II. On March 3, 1803, the House impeached John Pickering, United States district judge of the district of New Hampshire, on four counts. Three of these were concerned with alleged irregularities of judicial procedure in connection with the seizure of the ship Eliza. The fourth, which was the real charge, declared that Pickering was of loose morals and intemperate habits, that he had appeared upon the bench in a state of intoxication, and that he had invoked the name of the Supreme Being in a profane and indecent manner. Despite the plea of insanity made by his son, the Senate, by a party vote, convicted him on March 12, 1803, and he was removed from office, but was not disqualified from future office holding.

IV. December 13, 1830, James H. Peck, United States district judge for the district of Missouri, was impeached for imprisoning an attorney on April 21, 1826, and suspending him from practice for eighteen months, for reviewing in a newspaper article a published decision of the judge in a land case. acquitted by the Senate, the vote being 21 to 24.

He was

V. At the outbreak of the Civil War, West H. Humphreys, United States district judge for the district of Tennessee, did not resign, but became an active Confederate. He was impeached on seven charges, covering open advocacy of secession, conspiracy with Confederate leaders, failure to hold federal courts, holding court as a Confederate judge in which capacity he sentenced men to be banished and imprisoned, ordered their property to be confiscated, especially the property of Andrew Johnson, and arresting and imprisoning William G. Brownlow. He was convicted on each charge except that part referring to Johnson, and by unanimous vote, June 26, 1862, was removed from office and disqualified.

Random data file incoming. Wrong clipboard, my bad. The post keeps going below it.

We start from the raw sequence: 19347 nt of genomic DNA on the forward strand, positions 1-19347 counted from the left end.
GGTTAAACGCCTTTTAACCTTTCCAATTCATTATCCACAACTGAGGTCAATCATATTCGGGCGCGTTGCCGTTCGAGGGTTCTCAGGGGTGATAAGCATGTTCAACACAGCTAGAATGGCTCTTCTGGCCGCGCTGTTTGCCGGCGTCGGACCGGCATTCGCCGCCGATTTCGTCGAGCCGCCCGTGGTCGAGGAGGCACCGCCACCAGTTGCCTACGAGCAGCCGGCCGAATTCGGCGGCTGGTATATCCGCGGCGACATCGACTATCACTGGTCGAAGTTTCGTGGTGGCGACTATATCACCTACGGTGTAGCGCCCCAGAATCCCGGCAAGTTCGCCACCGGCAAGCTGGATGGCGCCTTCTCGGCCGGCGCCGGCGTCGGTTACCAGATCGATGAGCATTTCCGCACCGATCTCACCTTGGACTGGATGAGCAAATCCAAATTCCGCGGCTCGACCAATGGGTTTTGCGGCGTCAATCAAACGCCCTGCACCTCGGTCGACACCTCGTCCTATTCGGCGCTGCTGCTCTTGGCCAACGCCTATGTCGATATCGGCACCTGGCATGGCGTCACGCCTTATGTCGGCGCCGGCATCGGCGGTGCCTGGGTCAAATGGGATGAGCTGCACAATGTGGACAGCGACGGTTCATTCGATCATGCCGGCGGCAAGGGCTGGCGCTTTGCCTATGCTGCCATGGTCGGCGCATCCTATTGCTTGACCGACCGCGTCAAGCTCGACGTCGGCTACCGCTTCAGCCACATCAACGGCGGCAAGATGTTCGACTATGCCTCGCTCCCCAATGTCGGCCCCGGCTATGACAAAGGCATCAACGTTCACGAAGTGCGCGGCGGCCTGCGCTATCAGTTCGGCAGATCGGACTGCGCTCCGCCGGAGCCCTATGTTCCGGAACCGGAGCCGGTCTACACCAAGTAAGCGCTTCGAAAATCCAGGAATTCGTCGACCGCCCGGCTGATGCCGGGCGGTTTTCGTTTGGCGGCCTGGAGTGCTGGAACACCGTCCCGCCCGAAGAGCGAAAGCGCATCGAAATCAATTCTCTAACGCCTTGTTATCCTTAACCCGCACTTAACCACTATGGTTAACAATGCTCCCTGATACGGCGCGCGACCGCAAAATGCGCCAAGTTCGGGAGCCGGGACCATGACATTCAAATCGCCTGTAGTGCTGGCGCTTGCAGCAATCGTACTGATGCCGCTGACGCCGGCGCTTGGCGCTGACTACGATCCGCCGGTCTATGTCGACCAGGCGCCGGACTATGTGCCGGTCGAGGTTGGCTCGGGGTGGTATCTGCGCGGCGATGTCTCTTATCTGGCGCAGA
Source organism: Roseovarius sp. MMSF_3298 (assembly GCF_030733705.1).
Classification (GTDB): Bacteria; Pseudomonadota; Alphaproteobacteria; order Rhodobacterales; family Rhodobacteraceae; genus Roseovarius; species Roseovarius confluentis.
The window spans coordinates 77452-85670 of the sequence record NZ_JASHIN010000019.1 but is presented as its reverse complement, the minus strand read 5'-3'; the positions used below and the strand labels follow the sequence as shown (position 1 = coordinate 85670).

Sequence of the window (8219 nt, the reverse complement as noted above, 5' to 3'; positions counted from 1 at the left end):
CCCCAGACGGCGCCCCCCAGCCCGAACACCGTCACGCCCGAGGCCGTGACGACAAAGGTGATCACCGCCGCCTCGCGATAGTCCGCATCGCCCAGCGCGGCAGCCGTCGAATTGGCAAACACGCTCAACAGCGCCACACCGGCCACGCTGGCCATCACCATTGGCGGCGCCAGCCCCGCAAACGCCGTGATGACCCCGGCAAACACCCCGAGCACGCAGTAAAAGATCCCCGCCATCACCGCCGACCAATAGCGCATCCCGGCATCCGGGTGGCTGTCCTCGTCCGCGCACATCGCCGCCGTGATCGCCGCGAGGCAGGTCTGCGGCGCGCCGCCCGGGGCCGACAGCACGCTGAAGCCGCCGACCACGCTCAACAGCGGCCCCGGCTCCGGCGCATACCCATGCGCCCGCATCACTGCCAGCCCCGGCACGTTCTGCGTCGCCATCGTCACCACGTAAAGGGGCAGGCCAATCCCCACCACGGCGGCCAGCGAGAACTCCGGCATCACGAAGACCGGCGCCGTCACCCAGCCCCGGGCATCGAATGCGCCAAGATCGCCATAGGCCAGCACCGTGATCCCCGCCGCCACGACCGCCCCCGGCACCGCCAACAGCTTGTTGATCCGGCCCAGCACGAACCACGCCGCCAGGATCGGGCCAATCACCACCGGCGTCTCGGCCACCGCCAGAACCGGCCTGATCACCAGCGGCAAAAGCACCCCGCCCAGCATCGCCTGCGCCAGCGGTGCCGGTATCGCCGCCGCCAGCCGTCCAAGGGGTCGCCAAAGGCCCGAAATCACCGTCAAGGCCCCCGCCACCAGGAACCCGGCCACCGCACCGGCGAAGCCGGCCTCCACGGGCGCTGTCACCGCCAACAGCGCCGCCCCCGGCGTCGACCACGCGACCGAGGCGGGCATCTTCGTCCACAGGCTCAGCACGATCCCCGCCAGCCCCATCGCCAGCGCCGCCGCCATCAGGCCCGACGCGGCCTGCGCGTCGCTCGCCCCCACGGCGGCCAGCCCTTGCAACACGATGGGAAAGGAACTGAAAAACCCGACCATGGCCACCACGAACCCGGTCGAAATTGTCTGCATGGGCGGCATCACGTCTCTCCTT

VI. The most famous of all American impeachment cases is that of Andrew Johnson, President of the United States. It wa, the outgrowth of the quarrel between President and Congress on reconstruction. The trial on eleven articles began on March 5, 1868. Eight of these related to the removal of Edwin M. Stanton, Secretary of War, and the appointment of Lorenzo Thomas in his place. The other three were connected with reflections by the President upon the acts, the personnel and the authority of Congress. On March 16, 1868, by.agreement, a vote was taken on the eleventh article resulting 35 to 19 for conviction. March 26, votes were taken on the second and third charges with the same result. As there were not the necessary two-thirds in favor of conviction, the Senate adjourned sine die, and the Chief Justice, as presiding officer, directed a verdict of acquittal to be entered on the record.

III. On November 30, 1804, Samuel Chase, associate justice of the United States Supreme Court, was impeached under eight articles. These covered arbitrary and unjust conduct in the treason trial of John Fries in April, VII. March 2, 1876, the House voted unani1800, and in the sedition trial of J. T. Callender mously to impeach William W. Belknap, Secrein May 1800, improper urging of a grand jurytary of War, for receiving nearly $25,000 for